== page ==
Later, both groups identified the need to systematize their experiences reflecting on past actions for the purpose of identifying and prioritizing new activities for natural area management, opening another cycle. Thereby, a new research was executed: the management plan of the Cinquera Natural Area. The management plan was finished in 2007, and ARDM continued implementing many of the proposed actions in the plan with support from national and international organizations.
The realization of the proposed actions in the management plan has opened the cycle of reflection-research-action-reflection, for example in the case of the water management issue, for which a research project is being done at present. Each one of these cycles implies a new research work supporting actions that ARDM wants to complete. In each of these cycles, various methodological tools are applied such as participatory observation, focus groups, partially structured interviews, transect walks (a tool for describing and showing the location and distribution of resources, features, landscapes and main land uses of a given transect). Participative maps were also used to show the location of areas being cleared, main land usage, and to locate future management tasks (Ahamed et al. 2009, Austin et al. 2009, Brown 2009). We consider that a PAR process is open to the use of several participative methodological tools and we must remark that the use of participatory tools alone does not imply that PAR is being implemented (Kesby 2005).
The communities involved must lead their own process to decide if they consider it appropriate to use these participatory tools. Occasionally, selection of these tools generates disagreements, so enough time needs to be set aside for discussion and in order to ensure that participants are well aware of the proposed tools. In the case of Cinquera, explanations by the researcher-facilitator or some of the ARDM members on [End Page 53] the tools that could be used and the presentation of a selection of such tools according to the available resources have helped substantially.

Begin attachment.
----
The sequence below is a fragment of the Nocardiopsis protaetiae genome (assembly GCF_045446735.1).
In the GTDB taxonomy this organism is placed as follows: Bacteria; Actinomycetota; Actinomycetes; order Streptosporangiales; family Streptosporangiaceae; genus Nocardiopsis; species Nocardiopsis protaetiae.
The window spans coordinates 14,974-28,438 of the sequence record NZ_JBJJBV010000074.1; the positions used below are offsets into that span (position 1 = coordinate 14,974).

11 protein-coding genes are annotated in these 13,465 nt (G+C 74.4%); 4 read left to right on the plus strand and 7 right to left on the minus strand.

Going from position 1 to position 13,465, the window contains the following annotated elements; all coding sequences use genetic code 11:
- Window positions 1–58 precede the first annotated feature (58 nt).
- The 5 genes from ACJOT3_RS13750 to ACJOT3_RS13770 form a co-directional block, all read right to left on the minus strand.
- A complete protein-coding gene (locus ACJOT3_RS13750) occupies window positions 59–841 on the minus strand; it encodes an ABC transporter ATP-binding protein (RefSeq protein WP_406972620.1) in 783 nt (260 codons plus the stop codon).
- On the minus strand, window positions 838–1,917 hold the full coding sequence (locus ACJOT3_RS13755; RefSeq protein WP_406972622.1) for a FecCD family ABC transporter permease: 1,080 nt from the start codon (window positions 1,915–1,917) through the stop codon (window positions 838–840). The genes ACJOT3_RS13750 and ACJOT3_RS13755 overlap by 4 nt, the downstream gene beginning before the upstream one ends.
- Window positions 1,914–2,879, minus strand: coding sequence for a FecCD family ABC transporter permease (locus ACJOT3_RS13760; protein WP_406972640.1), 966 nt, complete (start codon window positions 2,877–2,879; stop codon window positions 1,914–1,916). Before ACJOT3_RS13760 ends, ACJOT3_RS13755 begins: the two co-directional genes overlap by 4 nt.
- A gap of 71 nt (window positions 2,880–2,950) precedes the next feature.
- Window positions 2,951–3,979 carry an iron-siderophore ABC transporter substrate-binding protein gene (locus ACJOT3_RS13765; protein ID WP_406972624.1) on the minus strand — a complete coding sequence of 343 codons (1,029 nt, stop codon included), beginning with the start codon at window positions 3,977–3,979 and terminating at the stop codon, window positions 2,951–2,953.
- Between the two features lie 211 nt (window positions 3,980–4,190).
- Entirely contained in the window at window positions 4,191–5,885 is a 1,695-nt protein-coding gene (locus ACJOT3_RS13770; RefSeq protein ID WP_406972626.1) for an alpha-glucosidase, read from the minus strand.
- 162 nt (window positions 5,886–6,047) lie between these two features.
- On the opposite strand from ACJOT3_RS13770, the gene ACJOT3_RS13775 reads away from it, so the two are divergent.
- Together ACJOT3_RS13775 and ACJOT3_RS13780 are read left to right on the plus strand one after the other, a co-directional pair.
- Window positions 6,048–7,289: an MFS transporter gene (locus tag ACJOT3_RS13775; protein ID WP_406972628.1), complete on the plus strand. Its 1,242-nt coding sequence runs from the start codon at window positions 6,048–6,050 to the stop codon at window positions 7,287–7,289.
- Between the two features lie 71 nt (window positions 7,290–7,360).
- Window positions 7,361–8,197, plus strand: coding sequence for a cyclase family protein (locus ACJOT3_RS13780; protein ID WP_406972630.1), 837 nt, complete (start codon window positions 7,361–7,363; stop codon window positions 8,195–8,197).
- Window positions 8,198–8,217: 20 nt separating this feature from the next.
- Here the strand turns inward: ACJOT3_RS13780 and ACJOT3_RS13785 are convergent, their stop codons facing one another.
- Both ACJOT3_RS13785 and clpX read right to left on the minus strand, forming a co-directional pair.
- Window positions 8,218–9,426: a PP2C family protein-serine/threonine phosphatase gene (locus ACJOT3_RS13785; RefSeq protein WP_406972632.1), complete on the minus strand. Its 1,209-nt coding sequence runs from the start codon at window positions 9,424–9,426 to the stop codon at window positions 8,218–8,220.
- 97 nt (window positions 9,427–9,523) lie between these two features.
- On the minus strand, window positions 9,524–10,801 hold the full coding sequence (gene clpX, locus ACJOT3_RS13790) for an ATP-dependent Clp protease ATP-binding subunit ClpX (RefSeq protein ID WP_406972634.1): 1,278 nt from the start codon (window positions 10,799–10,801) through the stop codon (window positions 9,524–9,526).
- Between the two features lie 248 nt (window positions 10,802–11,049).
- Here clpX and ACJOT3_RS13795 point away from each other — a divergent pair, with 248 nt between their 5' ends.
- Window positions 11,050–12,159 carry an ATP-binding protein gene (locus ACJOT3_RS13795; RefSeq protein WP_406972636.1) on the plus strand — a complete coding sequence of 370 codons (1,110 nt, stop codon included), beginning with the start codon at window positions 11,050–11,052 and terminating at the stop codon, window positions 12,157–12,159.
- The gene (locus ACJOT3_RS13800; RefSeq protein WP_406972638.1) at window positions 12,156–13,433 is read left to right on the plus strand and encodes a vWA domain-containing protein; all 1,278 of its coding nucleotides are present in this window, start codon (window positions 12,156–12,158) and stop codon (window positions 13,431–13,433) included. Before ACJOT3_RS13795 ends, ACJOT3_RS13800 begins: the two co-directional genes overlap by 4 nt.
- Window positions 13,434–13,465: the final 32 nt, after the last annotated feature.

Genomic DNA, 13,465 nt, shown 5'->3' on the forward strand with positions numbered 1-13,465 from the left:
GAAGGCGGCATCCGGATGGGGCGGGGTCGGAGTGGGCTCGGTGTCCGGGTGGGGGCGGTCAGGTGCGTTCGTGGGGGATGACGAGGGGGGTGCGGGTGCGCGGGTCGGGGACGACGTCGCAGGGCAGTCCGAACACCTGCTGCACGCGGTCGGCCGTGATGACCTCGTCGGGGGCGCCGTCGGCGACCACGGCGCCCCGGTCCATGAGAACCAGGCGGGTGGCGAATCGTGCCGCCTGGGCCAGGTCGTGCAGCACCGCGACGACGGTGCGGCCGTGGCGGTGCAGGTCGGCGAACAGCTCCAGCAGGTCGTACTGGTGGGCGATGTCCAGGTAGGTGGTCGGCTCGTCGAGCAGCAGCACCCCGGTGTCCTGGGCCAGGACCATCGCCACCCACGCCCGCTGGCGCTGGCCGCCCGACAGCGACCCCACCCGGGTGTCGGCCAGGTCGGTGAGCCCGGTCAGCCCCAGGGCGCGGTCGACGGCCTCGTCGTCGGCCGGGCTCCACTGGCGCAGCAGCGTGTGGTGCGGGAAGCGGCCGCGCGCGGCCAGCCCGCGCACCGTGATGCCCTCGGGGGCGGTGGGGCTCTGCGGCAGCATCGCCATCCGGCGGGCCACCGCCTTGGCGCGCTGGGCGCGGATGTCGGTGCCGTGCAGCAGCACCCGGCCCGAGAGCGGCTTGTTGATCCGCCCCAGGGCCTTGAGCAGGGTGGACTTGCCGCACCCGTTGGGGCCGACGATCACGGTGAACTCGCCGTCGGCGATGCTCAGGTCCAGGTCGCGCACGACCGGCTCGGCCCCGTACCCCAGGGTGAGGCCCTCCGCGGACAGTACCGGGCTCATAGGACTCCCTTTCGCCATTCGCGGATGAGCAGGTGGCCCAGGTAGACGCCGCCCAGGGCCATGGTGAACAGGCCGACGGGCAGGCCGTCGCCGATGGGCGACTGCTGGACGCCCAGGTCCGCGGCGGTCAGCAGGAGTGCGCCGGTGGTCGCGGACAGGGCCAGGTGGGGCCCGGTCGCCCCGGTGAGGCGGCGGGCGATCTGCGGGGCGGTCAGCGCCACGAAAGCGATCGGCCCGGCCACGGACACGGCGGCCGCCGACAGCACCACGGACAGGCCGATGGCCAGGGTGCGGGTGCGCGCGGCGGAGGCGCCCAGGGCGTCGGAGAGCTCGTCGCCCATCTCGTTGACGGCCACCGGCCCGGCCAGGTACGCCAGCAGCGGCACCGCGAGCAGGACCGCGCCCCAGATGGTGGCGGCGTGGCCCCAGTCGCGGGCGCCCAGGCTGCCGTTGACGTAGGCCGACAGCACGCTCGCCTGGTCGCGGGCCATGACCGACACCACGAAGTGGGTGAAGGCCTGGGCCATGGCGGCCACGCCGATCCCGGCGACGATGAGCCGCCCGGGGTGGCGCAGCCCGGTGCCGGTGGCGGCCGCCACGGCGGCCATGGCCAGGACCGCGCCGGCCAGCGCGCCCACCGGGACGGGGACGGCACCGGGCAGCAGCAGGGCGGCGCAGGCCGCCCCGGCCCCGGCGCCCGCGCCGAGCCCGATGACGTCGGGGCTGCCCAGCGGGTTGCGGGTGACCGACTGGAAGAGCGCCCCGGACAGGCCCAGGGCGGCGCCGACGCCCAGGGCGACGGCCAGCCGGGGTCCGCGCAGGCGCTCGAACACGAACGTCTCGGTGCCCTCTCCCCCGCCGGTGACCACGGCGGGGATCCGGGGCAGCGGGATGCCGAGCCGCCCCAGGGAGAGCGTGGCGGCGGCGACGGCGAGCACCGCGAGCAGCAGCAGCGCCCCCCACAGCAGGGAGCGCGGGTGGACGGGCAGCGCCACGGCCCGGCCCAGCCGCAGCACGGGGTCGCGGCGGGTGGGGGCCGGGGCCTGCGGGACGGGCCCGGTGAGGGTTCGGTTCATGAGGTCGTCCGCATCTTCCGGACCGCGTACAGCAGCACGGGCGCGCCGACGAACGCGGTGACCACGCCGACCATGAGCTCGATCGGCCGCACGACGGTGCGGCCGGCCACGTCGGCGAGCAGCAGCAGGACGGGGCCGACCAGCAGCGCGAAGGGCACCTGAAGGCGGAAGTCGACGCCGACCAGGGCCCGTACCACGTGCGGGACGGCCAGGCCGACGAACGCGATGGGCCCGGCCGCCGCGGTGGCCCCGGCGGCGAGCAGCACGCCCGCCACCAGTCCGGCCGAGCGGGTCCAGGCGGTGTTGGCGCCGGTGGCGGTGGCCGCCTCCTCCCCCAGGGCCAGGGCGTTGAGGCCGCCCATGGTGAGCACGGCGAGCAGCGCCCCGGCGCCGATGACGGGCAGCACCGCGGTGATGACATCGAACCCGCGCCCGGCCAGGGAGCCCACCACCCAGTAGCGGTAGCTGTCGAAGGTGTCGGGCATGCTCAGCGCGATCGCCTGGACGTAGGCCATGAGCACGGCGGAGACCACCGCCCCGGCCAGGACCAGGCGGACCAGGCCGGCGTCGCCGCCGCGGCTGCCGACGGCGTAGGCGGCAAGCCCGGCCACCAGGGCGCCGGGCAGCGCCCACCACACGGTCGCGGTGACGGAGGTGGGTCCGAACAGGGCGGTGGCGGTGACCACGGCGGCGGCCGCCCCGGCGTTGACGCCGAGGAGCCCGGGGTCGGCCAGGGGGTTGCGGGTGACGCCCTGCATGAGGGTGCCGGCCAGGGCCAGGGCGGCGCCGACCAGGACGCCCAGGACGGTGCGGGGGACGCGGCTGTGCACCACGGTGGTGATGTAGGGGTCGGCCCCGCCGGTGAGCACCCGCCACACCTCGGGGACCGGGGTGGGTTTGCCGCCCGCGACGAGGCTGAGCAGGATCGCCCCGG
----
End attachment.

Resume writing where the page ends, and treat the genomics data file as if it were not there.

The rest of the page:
Results: Design and Implementation of a Management Plan for Cinquera Natural Area
After two discussion meetings, ARDM members and the researcher agreed that the management plan for the natural area would be designed by attempting to combine conservation and local development goals. The proposed management approach considered the sustainable use of forest resources through activities such as tourism, organic agriculture in buffer zones and sustainable management of wildlife, allowing for the protection of the forest while, simultaneously, offering sustainable development possibilities to the community members.
In order to carry out the management plan, ARDM decided to create a small group to work with willing participants on this proposal. This small group and the researcher led the investigation. Currently, there is a local group of technicians, which has involved a group of Cinquera’s young people (men and women) and forest rangers. This group actively participates in all their research initiatives, making decisions about what tools to use and how to apply them.
Taking into account the two main objectives of protection and development, the first activity was conducted as an exercise to identify ideal management objectives, which would help both the researcher and ARDM members to identify what they considered a priority. This exercise was conducted with different groups for each of the villages within the Cinquera area. We used diagrams, graphs and maps created by the participants to identify and prioritize the goals and strategies that would form the plan. At these meetings the researcher took on the role of a facilitator. Hence, eleven realistic goals were formulated and several strategies were designed by the local ARDM groups. [End Page 54] Several strategies were designed by local ARDM groups for each of the prioritized goals. For example, for the “Conservation of biodiversity” goal, the following strategies were proposed:
• Updating and improving biodiversity inventories.
• Defining biodiversity management priorities.
• Establishing agreements with organizations that support research and conservation.
• Designing a participatory monitoring system.
• Updating the current ecological connectivity proposal.
These strategies are implemented through the operational annual plans carried out by ARDM.
The plan and the implementation of some of its strategies